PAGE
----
“I lived just across the road and so it’s not possible that I could possibly forget. So I look out and see ‘Oh, yeah, it’s time to vote.’ Whenever I vote I always pull up the sample ballot and I look at every issue. And I make sure that I have an opinion and that I’m educated on each issue that I’ll be voting on.”

Are there any specific policies you feel most affect your community, household or job? 
“In the city, I believe that education and policy around schools is hugely important to our future. And then really just like you said basic operating experience of the candidate makes a big difference because they’re trying to bring in business create jobs. They’re trying to improve our local economy. On a national scale, immigration, I believe, is the most important issue right now. And I think that a lot of what is going on has been going on for a long time. I think will haunt us in history. I think we’re doing such a poor job with immigration and seeing to people’s basic human rights.”

What do you hope your vote accomplishes? 
“I just hope it’s one voice in a sea of many. And we get a good outcome. I mean. I don’t really expect my particular vote to do much.”

Why is it important for your voice to be heard? 
“I’m very social guy, and I’m involved on a community level with our school and with our neighborhood. We have some really great keg parties, and I’m not bashful about making my opinion known. So, if anything, I think I influence locals and friends to maybe vote or to have an opinion on an issue. Or maybe, if not that, maybe just position an issue as being more or less important with some of my friends.”
 

Sanjeet Rangarajan, 35


When did you first vote and when did you last vote? 
“I voted last year, and the first time I voted I was 18 and it was absentee from college.”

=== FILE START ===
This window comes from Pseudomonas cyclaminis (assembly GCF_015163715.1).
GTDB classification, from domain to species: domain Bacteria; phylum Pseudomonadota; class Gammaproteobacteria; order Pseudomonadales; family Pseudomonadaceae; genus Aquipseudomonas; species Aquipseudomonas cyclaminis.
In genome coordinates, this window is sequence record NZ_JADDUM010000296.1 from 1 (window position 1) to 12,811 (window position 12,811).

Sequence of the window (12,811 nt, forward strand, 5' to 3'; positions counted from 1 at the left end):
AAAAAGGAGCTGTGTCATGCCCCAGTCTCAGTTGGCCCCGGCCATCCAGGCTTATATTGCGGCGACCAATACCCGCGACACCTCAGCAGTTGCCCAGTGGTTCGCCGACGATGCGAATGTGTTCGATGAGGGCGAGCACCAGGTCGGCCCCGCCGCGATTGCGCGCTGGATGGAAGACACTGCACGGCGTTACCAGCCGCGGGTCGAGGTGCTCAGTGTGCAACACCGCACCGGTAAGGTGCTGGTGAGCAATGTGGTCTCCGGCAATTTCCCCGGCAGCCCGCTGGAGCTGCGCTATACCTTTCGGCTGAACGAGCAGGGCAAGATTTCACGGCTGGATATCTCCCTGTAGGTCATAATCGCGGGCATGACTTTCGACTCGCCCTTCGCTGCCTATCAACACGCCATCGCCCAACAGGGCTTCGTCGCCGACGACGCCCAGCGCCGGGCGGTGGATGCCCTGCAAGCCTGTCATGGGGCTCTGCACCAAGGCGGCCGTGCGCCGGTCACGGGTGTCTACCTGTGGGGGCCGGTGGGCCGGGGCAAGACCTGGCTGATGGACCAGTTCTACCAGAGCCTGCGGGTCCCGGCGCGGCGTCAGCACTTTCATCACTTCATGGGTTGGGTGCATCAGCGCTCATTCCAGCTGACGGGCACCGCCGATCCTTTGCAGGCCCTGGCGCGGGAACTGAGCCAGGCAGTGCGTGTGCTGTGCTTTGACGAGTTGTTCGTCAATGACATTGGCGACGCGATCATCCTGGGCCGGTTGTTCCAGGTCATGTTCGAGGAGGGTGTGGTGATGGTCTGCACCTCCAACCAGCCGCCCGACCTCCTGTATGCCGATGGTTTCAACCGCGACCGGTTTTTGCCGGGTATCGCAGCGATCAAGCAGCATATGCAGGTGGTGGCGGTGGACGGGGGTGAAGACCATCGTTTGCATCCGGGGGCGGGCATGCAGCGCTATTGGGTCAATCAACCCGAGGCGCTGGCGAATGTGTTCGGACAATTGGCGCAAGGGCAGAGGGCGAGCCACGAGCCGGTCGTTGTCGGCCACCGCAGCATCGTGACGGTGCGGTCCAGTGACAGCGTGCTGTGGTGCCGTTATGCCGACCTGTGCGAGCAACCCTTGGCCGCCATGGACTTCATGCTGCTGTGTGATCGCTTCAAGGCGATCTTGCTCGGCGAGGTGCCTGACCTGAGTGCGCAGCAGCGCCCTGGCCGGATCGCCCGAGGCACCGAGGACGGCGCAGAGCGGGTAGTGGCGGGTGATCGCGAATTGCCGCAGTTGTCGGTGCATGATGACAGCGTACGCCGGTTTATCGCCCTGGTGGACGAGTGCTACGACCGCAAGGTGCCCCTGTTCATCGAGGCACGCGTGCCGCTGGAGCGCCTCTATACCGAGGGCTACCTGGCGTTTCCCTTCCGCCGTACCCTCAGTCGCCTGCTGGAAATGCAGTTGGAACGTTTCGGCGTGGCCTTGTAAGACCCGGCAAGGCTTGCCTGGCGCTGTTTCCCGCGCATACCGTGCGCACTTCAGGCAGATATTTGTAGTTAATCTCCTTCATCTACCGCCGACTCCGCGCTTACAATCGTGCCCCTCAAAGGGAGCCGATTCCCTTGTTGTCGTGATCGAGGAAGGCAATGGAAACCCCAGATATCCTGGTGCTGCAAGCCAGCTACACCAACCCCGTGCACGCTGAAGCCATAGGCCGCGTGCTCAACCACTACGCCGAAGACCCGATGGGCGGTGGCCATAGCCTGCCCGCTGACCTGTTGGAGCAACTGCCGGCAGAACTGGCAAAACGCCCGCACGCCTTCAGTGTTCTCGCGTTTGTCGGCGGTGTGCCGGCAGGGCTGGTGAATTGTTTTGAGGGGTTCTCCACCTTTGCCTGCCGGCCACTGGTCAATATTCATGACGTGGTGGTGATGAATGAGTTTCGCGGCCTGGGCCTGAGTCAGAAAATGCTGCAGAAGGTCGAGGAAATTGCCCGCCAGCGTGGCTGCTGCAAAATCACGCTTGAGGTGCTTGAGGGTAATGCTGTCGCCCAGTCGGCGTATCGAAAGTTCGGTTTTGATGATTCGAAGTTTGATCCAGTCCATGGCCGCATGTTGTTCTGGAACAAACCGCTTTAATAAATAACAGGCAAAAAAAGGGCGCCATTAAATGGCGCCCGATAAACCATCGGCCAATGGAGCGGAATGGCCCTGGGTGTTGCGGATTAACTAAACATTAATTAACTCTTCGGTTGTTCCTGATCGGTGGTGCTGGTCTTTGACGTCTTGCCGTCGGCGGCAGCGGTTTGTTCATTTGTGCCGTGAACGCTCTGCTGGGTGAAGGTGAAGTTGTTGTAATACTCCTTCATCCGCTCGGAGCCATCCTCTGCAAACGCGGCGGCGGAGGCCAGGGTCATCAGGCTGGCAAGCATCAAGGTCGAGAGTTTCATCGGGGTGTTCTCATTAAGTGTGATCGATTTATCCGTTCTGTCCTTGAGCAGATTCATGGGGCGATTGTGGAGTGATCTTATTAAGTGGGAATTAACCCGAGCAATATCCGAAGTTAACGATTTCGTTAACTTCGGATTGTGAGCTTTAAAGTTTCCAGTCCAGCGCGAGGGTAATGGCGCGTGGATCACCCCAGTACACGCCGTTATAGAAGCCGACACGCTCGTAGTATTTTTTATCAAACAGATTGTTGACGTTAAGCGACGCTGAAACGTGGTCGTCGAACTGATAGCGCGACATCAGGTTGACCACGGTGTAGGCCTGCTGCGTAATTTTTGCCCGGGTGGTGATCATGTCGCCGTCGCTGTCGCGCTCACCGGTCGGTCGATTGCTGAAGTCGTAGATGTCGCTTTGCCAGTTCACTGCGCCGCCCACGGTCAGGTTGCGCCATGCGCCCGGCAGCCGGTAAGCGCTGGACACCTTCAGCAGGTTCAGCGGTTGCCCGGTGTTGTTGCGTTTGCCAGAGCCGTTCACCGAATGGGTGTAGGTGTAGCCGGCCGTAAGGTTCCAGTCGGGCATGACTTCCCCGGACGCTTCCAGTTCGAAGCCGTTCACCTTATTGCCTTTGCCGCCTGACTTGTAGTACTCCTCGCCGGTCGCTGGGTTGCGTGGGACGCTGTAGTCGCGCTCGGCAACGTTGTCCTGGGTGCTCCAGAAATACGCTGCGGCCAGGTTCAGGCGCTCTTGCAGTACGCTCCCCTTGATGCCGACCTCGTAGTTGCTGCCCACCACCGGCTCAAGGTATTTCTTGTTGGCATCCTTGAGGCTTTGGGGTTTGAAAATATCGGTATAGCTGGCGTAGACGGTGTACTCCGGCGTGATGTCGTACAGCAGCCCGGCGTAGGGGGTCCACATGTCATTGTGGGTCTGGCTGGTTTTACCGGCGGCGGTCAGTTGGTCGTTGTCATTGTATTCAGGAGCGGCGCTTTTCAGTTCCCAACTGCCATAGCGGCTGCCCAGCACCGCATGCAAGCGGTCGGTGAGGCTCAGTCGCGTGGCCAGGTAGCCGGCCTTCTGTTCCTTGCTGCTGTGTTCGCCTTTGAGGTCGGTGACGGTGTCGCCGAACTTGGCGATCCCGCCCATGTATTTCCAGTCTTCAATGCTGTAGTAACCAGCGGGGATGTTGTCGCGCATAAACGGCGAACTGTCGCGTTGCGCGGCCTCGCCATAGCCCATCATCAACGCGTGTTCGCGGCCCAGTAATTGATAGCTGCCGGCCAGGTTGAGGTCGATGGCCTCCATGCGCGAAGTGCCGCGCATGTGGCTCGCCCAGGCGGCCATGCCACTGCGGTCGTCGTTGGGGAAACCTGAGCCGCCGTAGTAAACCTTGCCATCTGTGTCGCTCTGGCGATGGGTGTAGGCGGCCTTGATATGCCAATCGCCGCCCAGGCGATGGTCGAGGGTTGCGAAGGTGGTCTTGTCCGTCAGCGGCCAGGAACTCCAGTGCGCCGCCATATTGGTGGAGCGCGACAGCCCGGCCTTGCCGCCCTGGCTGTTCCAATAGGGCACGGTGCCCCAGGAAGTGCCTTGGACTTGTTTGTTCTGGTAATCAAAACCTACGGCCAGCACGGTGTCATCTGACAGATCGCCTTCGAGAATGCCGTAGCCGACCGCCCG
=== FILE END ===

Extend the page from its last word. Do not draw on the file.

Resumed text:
What motivated you to vote today? 
“I just moved to Memphis two years ago, so I’m still kinda getting an idea about local politics and some of the issues facing the city. It’s really important to vote, and I’ve done it every year since I was eligible. I researched the candidates, and I think some of the issues, with pensions for city workers and ensuring good roads and some of the other issues I care about. So I just decided to come out and vote my choices.”

Are there any other policies you feel affect your life, home or community? 
“A lot of the things are going to be more decided next year, but ensuring access to education for folks who are less fortunate, equal rights, despite backgrounds and other circumstances, are important to me. Ensuring that politicians and other folks we elect have the best interests of Memphis for the whole population, not just segments of the population, that make sure everyone benefits.”

Do you consider yourself active in political and civic issues? 
“I’m a consumer of a lot of the news and talking amongst others. I haven’t done a lot of grassroots efforts myself, but I try to be thoughtful about it. I make sure to vote every election.”

What do you hope your vote will accomplish? 
“In general, just continued progress for all Memphians, at least this year in this election. And next year, hopefully a good direction for the rest of the country.”

Why is it important for your voice to be heard? 
“This is one of the best benefits we have as Americans, the opportunity to vote every year. It’s the one opportunity I have to make a difference on a bigger scale than what I do on a daily basis.”